In reply to:
...Do we really want to feel immersed in the middle of a band?
In many cases I must answer yes.
A common argument against multichannel sound is that it's unnatural -- that the ultimate goal is to reproduce the live audience experience.
I would argue the ultimate goal is obtaining the most satisfaction possible from the reproduced music, regardless of how closely that mimics the original acoustic experience.
In some cases the experience is richer and more vivid if the acoustic pallet is spread around you. Heavily layered instrumental music may be in this category. A perfect example is Pink Floyd's Dark Side of the Moon. However unnatural to have sounds all around you, it sure sounds great.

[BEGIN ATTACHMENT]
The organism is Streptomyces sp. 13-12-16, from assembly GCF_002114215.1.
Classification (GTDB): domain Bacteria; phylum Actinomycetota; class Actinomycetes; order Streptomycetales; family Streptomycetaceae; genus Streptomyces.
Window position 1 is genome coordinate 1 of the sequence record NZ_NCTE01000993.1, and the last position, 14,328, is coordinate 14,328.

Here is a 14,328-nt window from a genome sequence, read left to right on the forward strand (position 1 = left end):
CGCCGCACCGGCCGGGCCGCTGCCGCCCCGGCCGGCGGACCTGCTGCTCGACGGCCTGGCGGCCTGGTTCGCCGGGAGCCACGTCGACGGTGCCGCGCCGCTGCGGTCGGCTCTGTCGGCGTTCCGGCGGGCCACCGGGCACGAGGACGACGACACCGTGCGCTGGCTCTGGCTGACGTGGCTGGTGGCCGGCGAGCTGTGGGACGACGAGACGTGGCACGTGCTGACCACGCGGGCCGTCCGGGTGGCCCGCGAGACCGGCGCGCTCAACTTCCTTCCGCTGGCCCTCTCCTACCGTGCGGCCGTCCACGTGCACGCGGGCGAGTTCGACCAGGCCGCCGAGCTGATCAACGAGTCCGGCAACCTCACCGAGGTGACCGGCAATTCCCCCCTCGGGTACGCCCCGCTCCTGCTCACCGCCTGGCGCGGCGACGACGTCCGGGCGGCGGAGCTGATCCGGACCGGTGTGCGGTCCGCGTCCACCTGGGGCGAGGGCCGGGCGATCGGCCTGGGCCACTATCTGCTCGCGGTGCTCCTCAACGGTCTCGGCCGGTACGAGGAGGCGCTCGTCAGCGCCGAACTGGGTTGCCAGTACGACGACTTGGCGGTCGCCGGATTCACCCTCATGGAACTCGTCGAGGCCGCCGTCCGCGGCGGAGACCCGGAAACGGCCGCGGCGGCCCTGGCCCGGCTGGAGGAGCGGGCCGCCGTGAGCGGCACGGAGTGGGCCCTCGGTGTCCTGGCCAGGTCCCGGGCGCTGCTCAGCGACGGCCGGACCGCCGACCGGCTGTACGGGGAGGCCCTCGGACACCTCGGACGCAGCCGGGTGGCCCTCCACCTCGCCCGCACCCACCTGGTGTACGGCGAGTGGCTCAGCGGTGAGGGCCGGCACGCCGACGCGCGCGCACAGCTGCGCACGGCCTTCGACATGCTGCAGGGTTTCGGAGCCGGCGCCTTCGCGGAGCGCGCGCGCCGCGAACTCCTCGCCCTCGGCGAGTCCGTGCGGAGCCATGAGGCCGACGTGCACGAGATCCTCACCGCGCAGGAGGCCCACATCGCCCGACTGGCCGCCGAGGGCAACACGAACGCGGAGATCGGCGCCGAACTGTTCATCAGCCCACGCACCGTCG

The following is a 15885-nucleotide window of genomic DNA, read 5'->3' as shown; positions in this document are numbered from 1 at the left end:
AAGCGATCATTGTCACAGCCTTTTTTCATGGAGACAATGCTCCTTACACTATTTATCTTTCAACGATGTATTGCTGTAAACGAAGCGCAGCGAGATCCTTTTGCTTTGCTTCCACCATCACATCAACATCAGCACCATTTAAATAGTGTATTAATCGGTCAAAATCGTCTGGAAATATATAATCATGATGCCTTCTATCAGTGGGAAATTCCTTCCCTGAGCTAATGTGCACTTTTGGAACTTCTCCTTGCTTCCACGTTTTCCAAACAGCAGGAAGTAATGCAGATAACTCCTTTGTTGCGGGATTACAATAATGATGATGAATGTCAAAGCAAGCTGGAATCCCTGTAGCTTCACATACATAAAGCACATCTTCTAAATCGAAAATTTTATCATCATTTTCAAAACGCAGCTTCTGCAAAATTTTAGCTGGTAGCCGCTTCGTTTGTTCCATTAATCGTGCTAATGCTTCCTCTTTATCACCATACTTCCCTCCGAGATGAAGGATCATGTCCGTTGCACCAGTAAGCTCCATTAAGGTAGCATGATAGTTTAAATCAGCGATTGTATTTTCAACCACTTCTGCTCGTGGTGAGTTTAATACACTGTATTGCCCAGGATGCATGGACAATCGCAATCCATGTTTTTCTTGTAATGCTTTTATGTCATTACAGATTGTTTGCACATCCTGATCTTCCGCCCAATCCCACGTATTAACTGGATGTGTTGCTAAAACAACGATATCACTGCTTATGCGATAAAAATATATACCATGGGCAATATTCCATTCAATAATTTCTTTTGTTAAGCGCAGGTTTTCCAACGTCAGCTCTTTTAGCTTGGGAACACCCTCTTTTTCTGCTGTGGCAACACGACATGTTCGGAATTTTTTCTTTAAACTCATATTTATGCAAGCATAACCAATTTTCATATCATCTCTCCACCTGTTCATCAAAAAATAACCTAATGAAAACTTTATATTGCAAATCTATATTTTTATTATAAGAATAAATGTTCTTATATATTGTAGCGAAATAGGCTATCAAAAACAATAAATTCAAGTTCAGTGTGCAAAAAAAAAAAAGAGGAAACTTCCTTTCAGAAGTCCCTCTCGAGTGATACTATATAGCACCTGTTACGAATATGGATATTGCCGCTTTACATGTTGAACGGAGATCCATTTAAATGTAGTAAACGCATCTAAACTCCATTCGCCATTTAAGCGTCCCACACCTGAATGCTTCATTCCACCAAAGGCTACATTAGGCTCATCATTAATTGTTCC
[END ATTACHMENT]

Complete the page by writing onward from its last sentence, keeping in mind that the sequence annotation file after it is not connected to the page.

Other more simple arrangements place the performers up front and use surround for ambiance, not placing instruments or performers beside you. That's a different but equally valid use of surround.
I personally like heavily instrumental multitracked music, so the "immersed in the band" paradigm is fine with me.
In fact it's really little different from headphones, which some people find very satisfying.
There's no question the mixing engineer must exercise skill and discretion, and it's easy for a multichannel mix to become contrived, artificial, and gimmicky.
But the best multichannel mixes show "how it's done". It need not be artificial and hokey.